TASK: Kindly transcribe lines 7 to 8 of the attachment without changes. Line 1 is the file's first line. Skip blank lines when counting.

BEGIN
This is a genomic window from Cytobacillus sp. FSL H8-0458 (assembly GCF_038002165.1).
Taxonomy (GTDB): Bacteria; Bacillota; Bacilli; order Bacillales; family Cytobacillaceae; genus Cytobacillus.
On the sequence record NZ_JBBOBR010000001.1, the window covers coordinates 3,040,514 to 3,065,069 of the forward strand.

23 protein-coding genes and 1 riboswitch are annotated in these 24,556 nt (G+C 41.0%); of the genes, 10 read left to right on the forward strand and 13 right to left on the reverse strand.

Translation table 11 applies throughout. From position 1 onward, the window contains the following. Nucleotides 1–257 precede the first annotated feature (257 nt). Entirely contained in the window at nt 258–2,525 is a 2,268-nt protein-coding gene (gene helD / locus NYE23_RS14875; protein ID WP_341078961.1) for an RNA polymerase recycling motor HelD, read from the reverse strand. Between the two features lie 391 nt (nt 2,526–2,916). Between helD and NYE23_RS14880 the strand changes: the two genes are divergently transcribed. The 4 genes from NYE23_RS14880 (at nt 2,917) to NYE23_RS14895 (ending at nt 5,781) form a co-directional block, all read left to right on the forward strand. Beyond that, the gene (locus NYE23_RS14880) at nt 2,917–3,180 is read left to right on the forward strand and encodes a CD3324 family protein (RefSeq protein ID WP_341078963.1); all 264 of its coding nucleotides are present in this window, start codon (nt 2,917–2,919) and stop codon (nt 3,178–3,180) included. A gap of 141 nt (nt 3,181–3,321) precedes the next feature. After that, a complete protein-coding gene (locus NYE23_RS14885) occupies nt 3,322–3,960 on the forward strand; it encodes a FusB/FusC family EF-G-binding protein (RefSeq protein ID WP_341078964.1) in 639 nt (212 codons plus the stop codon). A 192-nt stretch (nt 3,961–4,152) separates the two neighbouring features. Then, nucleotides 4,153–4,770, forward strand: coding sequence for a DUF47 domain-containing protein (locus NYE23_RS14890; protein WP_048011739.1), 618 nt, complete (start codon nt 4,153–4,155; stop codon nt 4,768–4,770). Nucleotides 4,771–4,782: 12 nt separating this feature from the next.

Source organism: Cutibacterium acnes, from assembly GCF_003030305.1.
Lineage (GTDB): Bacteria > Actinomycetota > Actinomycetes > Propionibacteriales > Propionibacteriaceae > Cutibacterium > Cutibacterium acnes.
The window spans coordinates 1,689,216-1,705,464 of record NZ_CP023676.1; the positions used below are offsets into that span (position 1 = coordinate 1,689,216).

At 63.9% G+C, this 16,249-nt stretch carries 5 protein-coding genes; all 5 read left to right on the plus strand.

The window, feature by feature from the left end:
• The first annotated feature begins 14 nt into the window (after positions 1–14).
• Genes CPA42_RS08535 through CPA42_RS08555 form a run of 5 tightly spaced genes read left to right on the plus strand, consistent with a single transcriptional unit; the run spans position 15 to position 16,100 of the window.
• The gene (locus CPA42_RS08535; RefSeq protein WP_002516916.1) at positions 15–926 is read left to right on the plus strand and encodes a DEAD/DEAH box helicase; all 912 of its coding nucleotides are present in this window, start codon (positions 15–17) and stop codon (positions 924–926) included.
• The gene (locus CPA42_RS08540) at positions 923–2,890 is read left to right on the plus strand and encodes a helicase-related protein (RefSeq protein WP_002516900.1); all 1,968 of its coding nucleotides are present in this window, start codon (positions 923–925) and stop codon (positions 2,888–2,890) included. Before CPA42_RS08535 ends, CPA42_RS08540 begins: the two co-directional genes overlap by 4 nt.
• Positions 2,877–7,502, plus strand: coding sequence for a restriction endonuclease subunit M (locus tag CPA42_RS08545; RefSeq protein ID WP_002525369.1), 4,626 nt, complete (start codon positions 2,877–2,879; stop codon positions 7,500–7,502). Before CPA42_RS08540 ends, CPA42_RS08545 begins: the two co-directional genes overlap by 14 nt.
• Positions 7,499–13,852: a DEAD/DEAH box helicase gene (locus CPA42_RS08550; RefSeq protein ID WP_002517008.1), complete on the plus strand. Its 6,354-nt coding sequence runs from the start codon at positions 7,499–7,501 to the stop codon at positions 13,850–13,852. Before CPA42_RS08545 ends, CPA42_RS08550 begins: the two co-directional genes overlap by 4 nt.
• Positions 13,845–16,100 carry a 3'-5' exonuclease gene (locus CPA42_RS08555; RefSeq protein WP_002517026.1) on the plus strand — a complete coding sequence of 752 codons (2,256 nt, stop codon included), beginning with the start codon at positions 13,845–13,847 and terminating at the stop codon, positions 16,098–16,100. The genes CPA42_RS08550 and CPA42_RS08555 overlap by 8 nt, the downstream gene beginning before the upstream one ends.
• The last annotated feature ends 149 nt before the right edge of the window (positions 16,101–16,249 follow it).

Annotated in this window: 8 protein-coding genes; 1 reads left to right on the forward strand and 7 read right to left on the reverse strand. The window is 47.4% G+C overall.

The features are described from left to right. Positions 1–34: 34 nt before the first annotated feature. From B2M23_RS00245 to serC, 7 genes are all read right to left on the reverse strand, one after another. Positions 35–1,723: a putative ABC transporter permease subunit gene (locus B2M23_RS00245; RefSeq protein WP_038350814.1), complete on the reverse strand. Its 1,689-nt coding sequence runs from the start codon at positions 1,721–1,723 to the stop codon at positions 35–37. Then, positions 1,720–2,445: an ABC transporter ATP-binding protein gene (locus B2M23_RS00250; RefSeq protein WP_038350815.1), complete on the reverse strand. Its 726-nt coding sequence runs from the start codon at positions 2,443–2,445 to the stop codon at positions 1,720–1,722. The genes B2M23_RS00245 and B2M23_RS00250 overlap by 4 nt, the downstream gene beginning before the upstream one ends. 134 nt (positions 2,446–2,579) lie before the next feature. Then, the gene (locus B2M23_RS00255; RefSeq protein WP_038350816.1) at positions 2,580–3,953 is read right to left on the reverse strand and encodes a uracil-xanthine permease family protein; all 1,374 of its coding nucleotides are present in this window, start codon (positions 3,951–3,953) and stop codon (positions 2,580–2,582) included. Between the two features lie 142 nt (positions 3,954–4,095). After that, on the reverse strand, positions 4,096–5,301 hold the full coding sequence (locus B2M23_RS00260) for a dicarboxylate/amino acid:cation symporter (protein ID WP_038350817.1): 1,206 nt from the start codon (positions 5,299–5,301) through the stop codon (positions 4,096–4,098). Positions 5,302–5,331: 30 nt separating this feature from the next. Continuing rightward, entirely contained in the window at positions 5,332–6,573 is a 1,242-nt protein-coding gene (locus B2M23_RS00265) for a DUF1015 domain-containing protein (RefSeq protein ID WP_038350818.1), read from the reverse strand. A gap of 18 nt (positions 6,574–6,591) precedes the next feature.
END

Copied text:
Lineage (GTDB): Bacteria > Actinomycetota > Actinomycetes > Propionibacteriales > Propionibacteriaceae > Cutibacterium > Cutibacterium acnes.
The window spans coordinates 1,689,216-1,705,464 of record NZ_CP023676.1; the positions used below are offsets into that span (position 1 = coordinate 1,689,216).